Good morning to all of you. I don't participate in what has become the major participatory sport. Those who have read this blog before know that. It is an interesting phenomenon, however. And I didn't stop reading yesterday. I just took the day off from blogging. Here is some of what I found
Thoughts on black friday. Mother Jones. Slate.
We watched the news and had some comments over our coffee. We noticed that a lot of the people lined up were under 30. One of the few older people seemed to have a couple of young kids in tow--grandchildren perhaps. Another story caught my attention: restaurants were expecting a lot more business this Thanksgiving and attributed it to young singles or couples who didn't have family nearby with whom to have dinner. That I can understand. Thinking back I can remember when our family was scattered over some 2000 miles and most of us didn't get a four-day weekend. We talk about Thanksgiving, Christmas and other holidays as "family" occasions but how much "family" do we still have? Certainly not the Norman Rockwell kind.
We did have a "family" dinner yesterday but a much reduced one: Mom, Brother, and Sister-in-Law. I can remember when thirty people would sit down to dinner between Brother's family, Sister's family, Younger Brother's family, and other relatives and friends. Now many of the grandchildren are also married with children but so many of them have to visit their in-laws as well and are beginning to scatter all over the geography of the country.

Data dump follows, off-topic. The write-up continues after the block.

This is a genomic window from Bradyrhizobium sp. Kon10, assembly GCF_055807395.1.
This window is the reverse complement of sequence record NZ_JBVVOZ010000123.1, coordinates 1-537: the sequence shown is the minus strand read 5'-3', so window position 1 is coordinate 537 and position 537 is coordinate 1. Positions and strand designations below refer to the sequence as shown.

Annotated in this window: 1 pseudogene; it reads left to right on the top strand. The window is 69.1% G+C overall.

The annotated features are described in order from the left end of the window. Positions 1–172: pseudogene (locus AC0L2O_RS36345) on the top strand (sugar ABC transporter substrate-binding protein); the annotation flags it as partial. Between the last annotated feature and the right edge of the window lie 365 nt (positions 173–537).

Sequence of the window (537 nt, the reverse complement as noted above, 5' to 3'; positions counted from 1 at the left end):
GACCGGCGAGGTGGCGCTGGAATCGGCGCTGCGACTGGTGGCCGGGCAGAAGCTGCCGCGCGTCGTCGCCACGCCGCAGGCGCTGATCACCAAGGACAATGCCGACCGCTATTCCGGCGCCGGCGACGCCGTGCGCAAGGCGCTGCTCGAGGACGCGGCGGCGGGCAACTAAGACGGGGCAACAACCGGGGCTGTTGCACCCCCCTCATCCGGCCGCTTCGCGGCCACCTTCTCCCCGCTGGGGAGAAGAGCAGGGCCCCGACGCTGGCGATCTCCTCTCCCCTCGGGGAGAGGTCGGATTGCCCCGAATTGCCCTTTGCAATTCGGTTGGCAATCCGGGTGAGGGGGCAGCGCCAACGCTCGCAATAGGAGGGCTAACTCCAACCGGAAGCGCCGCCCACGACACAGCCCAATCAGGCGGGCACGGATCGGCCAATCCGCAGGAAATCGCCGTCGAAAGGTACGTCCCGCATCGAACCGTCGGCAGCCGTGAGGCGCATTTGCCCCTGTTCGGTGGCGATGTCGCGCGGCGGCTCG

Then there is interesting little piece by way of Firedoglake.
Education. Washington Post on apprenticeships.
Frequent visitors to this blog know that I am very critical of our educational system. I am also very critical of the companies who complain that they can't find "qualified" workers but don't take any initiative to solve their own problems while negotiating for tax breaks from states and localities which means they contribute less to the local school systems. Siemens has a good plan that addresses the problem: apprenticeships. Our political leaders (and most of our educators) have only one plan for the future: push everyone through college and university programs. I do hate the notion that all of us square pegs have to be shoved into the same round hole.
Unfortunately our news media doesn't consider this kind of story news worthy. I am not Catholic and feel no affinity for the faith generally but I do like their new Pope. I hope his efforts to reform his church has better and more long lasting results than his namesake's did.
This story seems very familiar. I could find similar stories in our press but few that would note that the costs may not be worth the "benefit." Nor do our media mention that many of the treatments don't "cure" the cancer (or other disease). And we get tapped with a bill that exceeds our yearly incomes by ten or twenty times.
I think tea leaves and tarot cards would be more useful than our junk mail for telling anyone about us. We have received catalogs from companies we never ordered and have no interest in. Some come from companies we have ordered from but have no intention of ordering from again--for any number of reasons. Credit card offers go into the trash unopened as do the letters from insurance companies trying to get business. That junk says more about the companies sending it out than about me.